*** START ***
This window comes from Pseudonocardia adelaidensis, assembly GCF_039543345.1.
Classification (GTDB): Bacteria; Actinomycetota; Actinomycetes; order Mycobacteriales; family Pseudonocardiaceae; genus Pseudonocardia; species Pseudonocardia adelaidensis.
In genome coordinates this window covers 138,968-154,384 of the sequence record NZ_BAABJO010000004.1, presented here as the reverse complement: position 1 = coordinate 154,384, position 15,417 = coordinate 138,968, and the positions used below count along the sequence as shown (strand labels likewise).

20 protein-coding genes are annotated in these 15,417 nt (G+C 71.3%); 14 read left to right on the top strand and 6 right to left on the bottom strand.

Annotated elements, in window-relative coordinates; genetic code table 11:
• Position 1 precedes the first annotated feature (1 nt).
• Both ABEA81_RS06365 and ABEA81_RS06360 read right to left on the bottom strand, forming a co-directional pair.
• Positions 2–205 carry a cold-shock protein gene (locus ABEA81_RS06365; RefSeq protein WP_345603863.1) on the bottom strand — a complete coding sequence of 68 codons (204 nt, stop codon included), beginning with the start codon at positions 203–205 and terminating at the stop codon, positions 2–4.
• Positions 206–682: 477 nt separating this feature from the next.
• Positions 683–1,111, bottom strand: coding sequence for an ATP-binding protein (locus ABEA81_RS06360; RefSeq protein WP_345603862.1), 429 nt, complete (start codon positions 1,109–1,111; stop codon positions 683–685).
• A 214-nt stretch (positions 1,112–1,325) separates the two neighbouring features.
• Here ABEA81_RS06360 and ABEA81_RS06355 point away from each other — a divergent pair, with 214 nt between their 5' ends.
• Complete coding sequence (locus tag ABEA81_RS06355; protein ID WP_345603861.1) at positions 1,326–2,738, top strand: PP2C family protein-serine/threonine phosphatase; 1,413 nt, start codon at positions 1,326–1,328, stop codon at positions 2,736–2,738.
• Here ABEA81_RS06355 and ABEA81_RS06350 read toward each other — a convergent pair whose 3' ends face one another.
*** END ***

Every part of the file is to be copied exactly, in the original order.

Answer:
This window comes from Pseudonocardia adelaidensis, assembly GCF_039543345.1.
Classification (GTDB): Bacteria; Actinomycetota; Actinomycetes; order Mycobacteriales; family Pseudonocardiaceae; genus Pseudonocardia; species Pseudonocardia adelaidensis.
In genome coordinates this window covers 138,968-154,384 of the sequence record NZ_BAABJO010000004.1, presented here as the reverse complement: position 1 = coordinate 154,384, position 15,417 = coordinate 138,968, and the positions used below count along the sequence as shown (strand labels likewise).

20 protein-coding genes are annotated in these 15,417 nt (G+C 71.3%); 14 read left to right on the top strand and 6 right to left on the bottom strand.

Annotated elements, in window-relative coordinates; genetic code table 11:
• Position 1 precedes the first annotated feature (1 nt).
• Both ABEA81_RS06365 and ABEA81_RS06360 read right to left on the bottom strand, forming a co-directional pair.
• Positions 2–205 carry a cold-shock protein gene (locus ABEA81_RS06365; RefSeq protein WP_345603863.1) on the bottom strand — a complete coding sequence of 68 codons (204 nt, stop codon included), beginning with the start codon at positions 203–205 and terminating at the stop codon, positions 2–4.
• Positions 206–682: 477 nt separating this feature from the next.
• Positions 683–1,111, bottom strand: coding sequence for an ATP-binding protein (locus ABEA81_RS06360; RefSeq protein WP_345603862.1), 429 nt, complete (start codon positions 1,109–1,111; stop codon positions 683–685).
• A 214-nt stretch (positions 1,112–1,325) separates the two neighbouring features.
• Here ABEA81_RS06360 and ABEA81_RS06355 point away from each other — a divergent pair, with 214 nt between their 5' ends.
• Complete coding sequence (locus tag ABEA81_RS06355; protein ID WP_345603861.1) at positions 1,326–2,738, top strand: PP2C family protein-serine/threonine phosphatase; 1,413 nt, start codon at positions 1,326–1,328, stop codon at positions 2,736–2,738.
• Here ABEA81_RS06355 and ABEA81_RS06350 read toward each other — a convergent pair whose 3' ends face one another.